Murder-Set-Pieces has done the exact same thing.  It’s just a throwback to films we grew up with.  This simply isn’t a shallow new idea -- so in that line of thinking -- if it works, use it.

The primal plotline for
Murder-Set-Pieces follows a burly neo-Nazi photographer (Sven Garrett) who prowls the streets of Sin City with an affinity for dead whores.  Under the guise of a professional photographer, he lures prostitutes from the streets and photographs them.  This materializes into an eventual bloodbath, complete with rape and torture.  Sitting on the sidelines is Jade (Jade Risser), the 11-year-old little sister of Charlotte, our killer’s girlfriend.  Jade speaks openly with her friend of how her sister Charlotte’s boyfriend gives her the creeps, and how her sister just can’t see past her infatuation with our villain.  She is utterly oblivious to what a creep he is.  During a dinner with Jade’s sister and the photographer, Jade makes a comment about how bloody his steak is.  “It's ironic. Women suck blood out of men every day. But at the end of every month, it leaks out.” he replies, which should be an indication to Charlotte the type of person her boyfriend really is, but uneventfully so.  Will the fate of Jade’s sister and the whole of Las Vegas rest in the hands of an 11-year-old girl?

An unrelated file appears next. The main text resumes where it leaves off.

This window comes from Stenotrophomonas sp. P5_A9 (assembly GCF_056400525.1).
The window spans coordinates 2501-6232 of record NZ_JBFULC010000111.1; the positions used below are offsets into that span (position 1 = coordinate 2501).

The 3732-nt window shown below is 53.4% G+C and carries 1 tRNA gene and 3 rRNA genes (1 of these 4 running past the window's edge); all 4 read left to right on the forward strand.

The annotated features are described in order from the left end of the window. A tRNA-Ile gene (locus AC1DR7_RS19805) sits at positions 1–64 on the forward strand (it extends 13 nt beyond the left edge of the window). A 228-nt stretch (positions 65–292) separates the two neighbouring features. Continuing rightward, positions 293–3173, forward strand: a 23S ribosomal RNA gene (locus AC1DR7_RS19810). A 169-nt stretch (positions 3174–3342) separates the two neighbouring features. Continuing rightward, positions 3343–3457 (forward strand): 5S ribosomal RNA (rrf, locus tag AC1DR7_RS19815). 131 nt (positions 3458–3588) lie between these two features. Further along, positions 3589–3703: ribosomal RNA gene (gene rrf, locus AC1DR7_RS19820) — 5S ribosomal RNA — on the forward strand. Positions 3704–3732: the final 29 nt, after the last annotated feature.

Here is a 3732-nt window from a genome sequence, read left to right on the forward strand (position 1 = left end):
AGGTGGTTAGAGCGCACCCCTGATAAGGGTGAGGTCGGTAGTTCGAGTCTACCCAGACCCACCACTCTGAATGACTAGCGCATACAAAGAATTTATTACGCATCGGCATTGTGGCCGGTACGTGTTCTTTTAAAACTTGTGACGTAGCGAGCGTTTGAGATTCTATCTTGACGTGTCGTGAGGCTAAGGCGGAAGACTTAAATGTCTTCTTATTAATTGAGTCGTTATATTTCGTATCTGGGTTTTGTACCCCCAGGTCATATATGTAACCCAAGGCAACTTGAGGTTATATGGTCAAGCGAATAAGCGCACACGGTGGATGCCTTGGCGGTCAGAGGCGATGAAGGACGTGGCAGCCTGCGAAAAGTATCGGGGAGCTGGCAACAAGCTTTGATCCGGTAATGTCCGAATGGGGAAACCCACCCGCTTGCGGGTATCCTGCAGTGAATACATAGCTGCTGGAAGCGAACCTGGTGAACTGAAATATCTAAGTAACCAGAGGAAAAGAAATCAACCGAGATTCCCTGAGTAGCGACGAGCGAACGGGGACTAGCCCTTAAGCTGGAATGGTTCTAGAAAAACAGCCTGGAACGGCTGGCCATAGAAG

Murder-Set-Pieces does live up to some of its self-proclaimed reputation. While I don’t believe it to be “the most controversial film in history”, it is a violent, nasty, and sometimes disturbing portrait of a misogynistic serial killer only a Fulci could love.  Sven Garrett, while mostly emotionless and stone-faced, arguably does a great job as our lead.  He depicts the brashness and primitiveness of human nature.  Many have grumbled about his performance as being flat and one dimensional, but this neo-Nazi wasn’t the Ted Bundy of serial killer’s, but rather a handsome muscle-bound Ed Kemper.  His hatred for women spawned from his mother, who he killed as a child.  These sequences are shown through cool railroad flashbacks, with a soundtrack reminiscent of a nursery rhyme theme written for an Argento film.  Through his skewed Nazi perception it seems the photographer’s goal is to rid the world of evil, by wasting prostitutes and strippers, but not before he rapes and batters them.   When not picking up whores, our killer is lifting weights in his dungeon of torture (which gives The Texas Chain Saw Massacre a run for its money in prop and set design), drinking blood, or gobbling on a rotted torso.  All the requisite psycho murderer characteristics are here.   Murder-Set-Pieces has Chainsaws, straight razors, putrefied skulls, hot chicks, masses of nudity, bloody FX work by Toe Tag, and a severed head blowjob (Haute Tension anyone).  Not to mention some crazy shit involving blood, a straight razor, an infant and a dead mother.